or junk food toddlers eat?
There is a timely article in this morning's paper about some "research" concerning the eating habits of pre-school children. It sets off the usual alarm bell about "not enough fruit and vegetables".
It is timely because I made gingerbread yesterday. I make it every year. One lot goes to the staff in the local green grocery. The boys who work in there have been dropping gentle hints for the past two weeks. No, I won't be allowed to forget.
I can tease them and tell them they have to eat their "vegies" first. That isn't a problem. Everyone who works in there eats fruit and vegetables as a matter of course.
We do in this house. The Senior Cat will tease me as I put the plate down in front of me, "Not enough vegetables" and I will say, "Which one did I miss out this time?" It's the sort of in-family banter that other people don't always understand.
But, across the road, the two young granddaughters of our neighbours are now at school and still not eating "properly" in that they are eating almost nothing in the way of fruit and vegetables. They seem to exist on "Vegemite toast" and "Vegemite sandwiches" (white sliced bread only) and things like cake and ice-cream with a bit of yoghurt thrown in. No, I am not exaggerating. They will drink milk.
There is another child in this district who is still taking a banana sandwich to school each day. It is his lunch. It is all he will eat. When the price of bananas rose dramatically for a short period some years ago and his mother did not buy them he just took bread and butter. He won't consider any other sort of sandwich and he must be in the late primary school now.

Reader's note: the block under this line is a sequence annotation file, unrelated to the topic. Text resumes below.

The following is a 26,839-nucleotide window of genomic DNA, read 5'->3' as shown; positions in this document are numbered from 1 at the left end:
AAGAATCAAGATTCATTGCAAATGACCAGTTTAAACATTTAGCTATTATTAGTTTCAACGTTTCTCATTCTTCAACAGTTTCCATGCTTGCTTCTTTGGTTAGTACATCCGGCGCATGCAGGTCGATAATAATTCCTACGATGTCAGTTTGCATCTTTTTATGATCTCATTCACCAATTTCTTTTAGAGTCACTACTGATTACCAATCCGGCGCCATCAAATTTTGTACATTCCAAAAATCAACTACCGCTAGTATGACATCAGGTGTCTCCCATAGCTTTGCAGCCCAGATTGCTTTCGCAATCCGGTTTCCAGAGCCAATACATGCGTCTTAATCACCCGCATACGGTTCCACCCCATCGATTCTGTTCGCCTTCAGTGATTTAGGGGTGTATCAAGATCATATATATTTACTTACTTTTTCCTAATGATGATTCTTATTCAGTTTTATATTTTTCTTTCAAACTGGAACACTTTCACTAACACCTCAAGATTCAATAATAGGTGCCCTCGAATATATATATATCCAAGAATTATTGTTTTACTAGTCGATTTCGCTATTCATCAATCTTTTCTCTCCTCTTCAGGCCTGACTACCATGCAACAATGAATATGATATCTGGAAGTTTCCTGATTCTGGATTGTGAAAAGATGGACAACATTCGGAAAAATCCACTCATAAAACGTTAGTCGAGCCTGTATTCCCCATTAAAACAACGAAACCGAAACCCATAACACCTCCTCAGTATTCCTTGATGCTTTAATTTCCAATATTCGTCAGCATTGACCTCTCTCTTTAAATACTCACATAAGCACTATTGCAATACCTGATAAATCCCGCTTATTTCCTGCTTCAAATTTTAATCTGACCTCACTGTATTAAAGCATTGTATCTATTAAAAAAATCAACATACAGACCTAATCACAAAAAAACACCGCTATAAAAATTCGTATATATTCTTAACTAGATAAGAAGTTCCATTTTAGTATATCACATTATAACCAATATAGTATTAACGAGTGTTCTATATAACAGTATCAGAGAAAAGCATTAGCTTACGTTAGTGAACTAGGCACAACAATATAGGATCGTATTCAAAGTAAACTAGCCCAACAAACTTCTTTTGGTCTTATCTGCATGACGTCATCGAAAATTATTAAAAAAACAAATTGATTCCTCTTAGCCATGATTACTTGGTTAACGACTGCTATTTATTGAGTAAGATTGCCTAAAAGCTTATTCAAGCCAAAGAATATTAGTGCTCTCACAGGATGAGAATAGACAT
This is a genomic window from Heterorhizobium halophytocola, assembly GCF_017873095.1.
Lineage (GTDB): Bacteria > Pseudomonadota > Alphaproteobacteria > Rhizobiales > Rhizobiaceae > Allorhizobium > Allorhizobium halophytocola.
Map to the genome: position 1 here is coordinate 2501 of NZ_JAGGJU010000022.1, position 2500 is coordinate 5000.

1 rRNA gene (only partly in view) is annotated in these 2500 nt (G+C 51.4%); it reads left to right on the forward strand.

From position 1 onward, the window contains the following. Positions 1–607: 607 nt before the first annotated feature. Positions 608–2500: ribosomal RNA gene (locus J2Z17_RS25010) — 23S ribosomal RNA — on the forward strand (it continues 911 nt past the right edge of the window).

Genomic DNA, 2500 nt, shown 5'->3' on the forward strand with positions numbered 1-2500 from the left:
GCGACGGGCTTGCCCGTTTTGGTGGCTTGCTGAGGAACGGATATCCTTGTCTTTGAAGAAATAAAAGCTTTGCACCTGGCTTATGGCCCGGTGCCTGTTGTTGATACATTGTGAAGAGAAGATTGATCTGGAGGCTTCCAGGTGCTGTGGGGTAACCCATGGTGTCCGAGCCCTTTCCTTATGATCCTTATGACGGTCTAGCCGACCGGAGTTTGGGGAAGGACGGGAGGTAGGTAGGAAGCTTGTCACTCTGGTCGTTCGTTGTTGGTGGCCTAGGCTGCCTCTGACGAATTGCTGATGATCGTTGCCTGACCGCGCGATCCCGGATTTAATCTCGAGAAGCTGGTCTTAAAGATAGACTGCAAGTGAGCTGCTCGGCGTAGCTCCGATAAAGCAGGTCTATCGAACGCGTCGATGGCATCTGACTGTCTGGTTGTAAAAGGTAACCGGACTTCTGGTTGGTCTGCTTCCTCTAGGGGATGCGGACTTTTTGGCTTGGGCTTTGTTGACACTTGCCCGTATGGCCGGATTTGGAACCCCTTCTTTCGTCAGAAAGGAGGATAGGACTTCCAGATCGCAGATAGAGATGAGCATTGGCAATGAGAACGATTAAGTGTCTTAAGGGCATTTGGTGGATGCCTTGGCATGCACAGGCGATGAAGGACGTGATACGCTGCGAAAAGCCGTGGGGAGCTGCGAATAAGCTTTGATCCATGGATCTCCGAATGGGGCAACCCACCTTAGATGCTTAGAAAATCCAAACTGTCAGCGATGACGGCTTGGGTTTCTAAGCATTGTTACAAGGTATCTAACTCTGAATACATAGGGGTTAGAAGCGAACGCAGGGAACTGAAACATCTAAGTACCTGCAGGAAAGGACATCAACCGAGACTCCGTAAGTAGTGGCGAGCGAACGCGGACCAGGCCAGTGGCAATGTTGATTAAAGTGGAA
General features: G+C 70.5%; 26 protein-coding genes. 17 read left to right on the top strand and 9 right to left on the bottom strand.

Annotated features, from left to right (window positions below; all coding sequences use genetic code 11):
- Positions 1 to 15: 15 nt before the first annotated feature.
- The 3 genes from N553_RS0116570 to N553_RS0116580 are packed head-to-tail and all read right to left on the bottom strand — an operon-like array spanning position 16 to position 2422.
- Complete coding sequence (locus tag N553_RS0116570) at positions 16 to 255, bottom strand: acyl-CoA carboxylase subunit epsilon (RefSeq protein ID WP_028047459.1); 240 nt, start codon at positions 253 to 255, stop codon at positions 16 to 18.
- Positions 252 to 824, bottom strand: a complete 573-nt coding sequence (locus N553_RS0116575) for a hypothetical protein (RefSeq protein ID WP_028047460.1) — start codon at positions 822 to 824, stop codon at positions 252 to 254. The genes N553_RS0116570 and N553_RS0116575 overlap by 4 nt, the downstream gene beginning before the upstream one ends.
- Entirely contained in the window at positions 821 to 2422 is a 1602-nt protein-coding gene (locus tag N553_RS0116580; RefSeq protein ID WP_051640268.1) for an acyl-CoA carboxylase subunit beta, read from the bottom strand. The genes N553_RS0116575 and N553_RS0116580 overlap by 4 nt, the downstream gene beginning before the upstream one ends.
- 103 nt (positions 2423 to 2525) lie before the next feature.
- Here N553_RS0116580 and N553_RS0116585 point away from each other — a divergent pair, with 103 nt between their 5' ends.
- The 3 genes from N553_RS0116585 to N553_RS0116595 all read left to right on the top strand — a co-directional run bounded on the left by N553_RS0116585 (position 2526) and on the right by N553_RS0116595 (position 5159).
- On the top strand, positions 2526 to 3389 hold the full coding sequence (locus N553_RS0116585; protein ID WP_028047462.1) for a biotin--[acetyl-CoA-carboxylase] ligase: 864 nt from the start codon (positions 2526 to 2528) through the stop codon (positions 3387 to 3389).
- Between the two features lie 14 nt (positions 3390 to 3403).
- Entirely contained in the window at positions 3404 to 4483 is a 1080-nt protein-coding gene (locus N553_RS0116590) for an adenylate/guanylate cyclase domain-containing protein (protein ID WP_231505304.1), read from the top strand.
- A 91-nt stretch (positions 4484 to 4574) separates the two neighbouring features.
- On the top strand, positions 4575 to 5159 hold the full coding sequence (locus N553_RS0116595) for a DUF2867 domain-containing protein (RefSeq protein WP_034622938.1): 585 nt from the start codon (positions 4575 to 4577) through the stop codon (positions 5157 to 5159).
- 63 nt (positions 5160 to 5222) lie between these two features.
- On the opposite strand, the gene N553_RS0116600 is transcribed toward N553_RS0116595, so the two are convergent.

I was talking about this with someone who called in yesterday as I was rolling out gingerbread dough and cutting out the shapes. She told me how her grandmother had helped her to do the same thing. Her grandmother brought her up after the death of her mother. She was not quite a year old when this occurred. We talked about young children and food, how her grandchildren are "fussy eaters" at home. With her however they will eat most things.
"When they were small I did what my grandmother did. She grated the carrot and the cheese. She sliced things and diced things so that they were small. I was expected to eat what was put in front of me but she made it attractive to a small child. We all ate together and it didn't seem rushed."
I thought about that this morning when I was reading the article. I know food habits have changed dramatically. When I was a kitten "junk food" was not common. We had sweets of course - although not as many as most children - but things like a packet of crisps were a rarity and lemonade was only had at Christmas or on a birthday...and not always then. But, it was more than that. My mother had to prepare meals from scratch. There was no other way to do it where we lived. There wasn't much variety either. I was an adult before I tasted broccoli and courgettes even though I knew about carrots and cabbage. Fruit was a treat because we lived where it was hard to get.
And yes, we all ate together and it didn't seem rushed. Perhaps there is something in preparation and togetherness?